St. Martin’s Griffin / Feb 2015 ~ 4 Stars
This is the second book in the Extraction series and some readers may be a bit concerned if they missed the first book. They don’t need to worry. Clementine, the heroine shares more than enough of her backstory that those readers probably won’t miss the initial volume. She lives or rather survives on Kiel, a planet with a toxic atmosphere. At sixteen, she passes the tests to move to the Core, the safe interior below the surface, and be with the elite society on her world. Yes, this is similar to what happens in Divergent with overtones of Hunger Games. However unlike those books, Clementine doesn’t have any parents to advise her or a kid sister to guide and love. So, where does her community originate? That may have been a question answered in the first book.
Leaving her true love, Logan on the surface to continue being slave labor, Clementine soon discovered that her new perfect home wasn’t a home, wasn’t perfect. So, Clementine unites with the other dissatisfied, angry militants and joins the revolution which is where this book starts. She and Logan are determined to save the day as well as their fellow citizens.
This was a fairly fast-paced story, except for all those flashbacks when Clementine remembered every bad thing that happened to her previously in the Core. The episodes of PTSD felt authentic. More description of Kiel and the social structure would have added to the tension. How did Commander Charlie, the adversary in charge of Kiel become such a dictator? He certainly wasn’t elected to the position, but how was he chosen? When did the people who lived and slaved on the surface give up their autonomy? There must have been previous rebellions. If not, why not? And if there were, what happened to those people? Hmm, another question rose – if the kids on the surface had to worry about being tested for Extraction at sixteen and being killed at the age of twenty when they didn’t pass the tests, then how did Commander Charlie continue to have a labor force?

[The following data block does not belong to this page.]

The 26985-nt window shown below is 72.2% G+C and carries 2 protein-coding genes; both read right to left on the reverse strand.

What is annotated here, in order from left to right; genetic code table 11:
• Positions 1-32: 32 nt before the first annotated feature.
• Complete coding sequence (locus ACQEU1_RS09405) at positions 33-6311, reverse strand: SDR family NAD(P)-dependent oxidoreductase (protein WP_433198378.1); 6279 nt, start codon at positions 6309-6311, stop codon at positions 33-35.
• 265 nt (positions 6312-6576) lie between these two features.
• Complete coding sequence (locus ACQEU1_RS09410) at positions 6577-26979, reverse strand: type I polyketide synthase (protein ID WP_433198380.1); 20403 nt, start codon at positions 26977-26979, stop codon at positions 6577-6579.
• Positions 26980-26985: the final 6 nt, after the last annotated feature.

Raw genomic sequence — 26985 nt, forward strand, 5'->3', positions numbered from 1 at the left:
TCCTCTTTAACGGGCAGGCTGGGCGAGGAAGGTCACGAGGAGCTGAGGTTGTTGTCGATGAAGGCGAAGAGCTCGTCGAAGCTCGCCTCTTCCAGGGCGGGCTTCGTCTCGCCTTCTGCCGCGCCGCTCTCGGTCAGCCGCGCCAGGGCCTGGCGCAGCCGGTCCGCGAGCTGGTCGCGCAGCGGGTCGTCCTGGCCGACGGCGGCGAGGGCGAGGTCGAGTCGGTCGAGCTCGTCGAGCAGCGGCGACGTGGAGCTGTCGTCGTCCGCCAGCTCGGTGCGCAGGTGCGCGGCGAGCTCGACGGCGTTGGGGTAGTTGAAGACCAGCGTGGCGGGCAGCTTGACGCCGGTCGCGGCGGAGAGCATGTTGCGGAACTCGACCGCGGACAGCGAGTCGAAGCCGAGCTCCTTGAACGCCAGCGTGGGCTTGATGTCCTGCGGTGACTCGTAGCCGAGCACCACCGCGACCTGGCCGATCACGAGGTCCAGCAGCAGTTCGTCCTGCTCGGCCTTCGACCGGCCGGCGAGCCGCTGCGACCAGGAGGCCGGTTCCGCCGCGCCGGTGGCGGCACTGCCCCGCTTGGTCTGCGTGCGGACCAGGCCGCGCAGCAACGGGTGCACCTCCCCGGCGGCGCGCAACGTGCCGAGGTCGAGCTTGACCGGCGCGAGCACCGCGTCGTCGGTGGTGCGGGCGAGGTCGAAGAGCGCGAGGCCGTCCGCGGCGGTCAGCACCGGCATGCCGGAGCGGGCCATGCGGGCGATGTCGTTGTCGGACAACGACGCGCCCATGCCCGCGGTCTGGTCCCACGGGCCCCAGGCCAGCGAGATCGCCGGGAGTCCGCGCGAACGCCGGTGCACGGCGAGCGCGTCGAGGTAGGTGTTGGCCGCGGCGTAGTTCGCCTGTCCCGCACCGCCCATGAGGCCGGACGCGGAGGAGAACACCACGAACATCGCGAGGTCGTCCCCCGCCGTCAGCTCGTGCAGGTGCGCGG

In addition to those unanswered questions, sometimes the characters felt too familiar. There were so many similarities to other popular dystopian YA novels. Despite those similarities, this story actually worked very well. It had an interesting setting which needed more details, a strong female protagonist that whined a bit more than necessary but she was willing to put her life on the line to save others, and a decent plot with a climax that successfully leads toward the third book, the culmination of the series. It may not happen until this summer, but readers can look forward to learning what happens next and root for Clementine and her allies as they continue and hopefully win their war.
This review was provided by Shannon Kennedy for her column Shannon’s Space in the April 2015 issue of The Book Breeze.